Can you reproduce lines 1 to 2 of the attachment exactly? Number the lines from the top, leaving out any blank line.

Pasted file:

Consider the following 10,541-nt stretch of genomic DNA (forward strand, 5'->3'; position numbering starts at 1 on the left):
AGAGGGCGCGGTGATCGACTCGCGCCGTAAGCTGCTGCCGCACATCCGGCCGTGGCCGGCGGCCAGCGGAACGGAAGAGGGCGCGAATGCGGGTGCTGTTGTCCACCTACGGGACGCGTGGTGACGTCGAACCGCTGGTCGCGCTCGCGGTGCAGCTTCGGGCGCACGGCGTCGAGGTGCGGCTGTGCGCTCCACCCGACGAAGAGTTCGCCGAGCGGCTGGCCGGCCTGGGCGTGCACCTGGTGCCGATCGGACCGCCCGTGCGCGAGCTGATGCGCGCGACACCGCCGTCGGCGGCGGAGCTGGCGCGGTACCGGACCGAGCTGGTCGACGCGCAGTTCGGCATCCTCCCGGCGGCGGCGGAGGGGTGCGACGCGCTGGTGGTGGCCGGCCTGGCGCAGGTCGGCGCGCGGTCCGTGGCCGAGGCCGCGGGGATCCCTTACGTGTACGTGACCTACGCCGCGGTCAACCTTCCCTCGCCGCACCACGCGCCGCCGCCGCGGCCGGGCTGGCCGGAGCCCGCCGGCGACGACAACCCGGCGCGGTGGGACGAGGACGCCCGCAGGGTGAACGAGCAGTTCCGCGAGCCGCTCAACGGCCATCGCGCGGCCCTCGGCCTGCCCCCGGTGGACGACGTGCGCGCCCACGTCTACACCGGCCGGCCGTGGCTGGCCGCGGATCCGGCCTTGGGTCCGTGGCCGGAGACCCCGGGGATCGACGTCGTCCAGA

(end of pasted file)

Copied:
Consider the following 10,541-nt stretch of genomic DNA (forward strand, 5'->3'; position numbering starts at 1 on the left):
AGAGGGCGCGGTGATCGACTCGCGCCGTAAGCTGCTGCCGCACATCCGGCCGTGGCCGGCGGCCAGCGGAACGGAAGAGGGCGCGAATGCGGGTGCTGTTGTCCACCTACGGGACGCGTGGTGACGTCGAACCGCTGGTCGCGCTCGCGGTGCAGCTTCGGGCGCACGGCGTCGAGGTGCGGCTGTGCGCTCCACCCGACGAAGAGTTCGCCGAGCGGCTGGCCGGCCTGGGCGTGCACCTGGTGCCGATCGGACCGCCCGTGCGCGAGCTGATGCGCGCGACACCGCCGTCGGCGGCGGAGCTGGCGCGGTACCGGACCGAGCTGGTCGACGCGCAGTTCGGCATCCTCCCGGCGGCGGCGGAGGGGTGCGACGCGCTGGTGGTGGCCGGCCTGGCGCAGGTCGGCGCGCGGTCCGTGGCCGAGGCCGCGGGGATCCCTTACGTGTACGTGACCTACGCCGCGGTCAACCTTCCCTCGCCGCACCACGCGCCGCCGCCGCGGCCGGGCTGGCCGGAGCCCGCCGGCGACGACAACCCGGCGCGGTGGGACGAGGACGCCCGCAGGGTGAACGAGCAGTTCCGCGAGCCGCTCAACGGCCATCGCGCGGCCCTCGGCCTGCCCCCGGTGGACGACGTGCGCGCCCACGTCTACACCGGCCGGCCGTGGCTGGCCGCGGATCCGGCCTTGGGTCCGTGGCCGGAGACCCCGGGGATCGACGTCGTCCAGA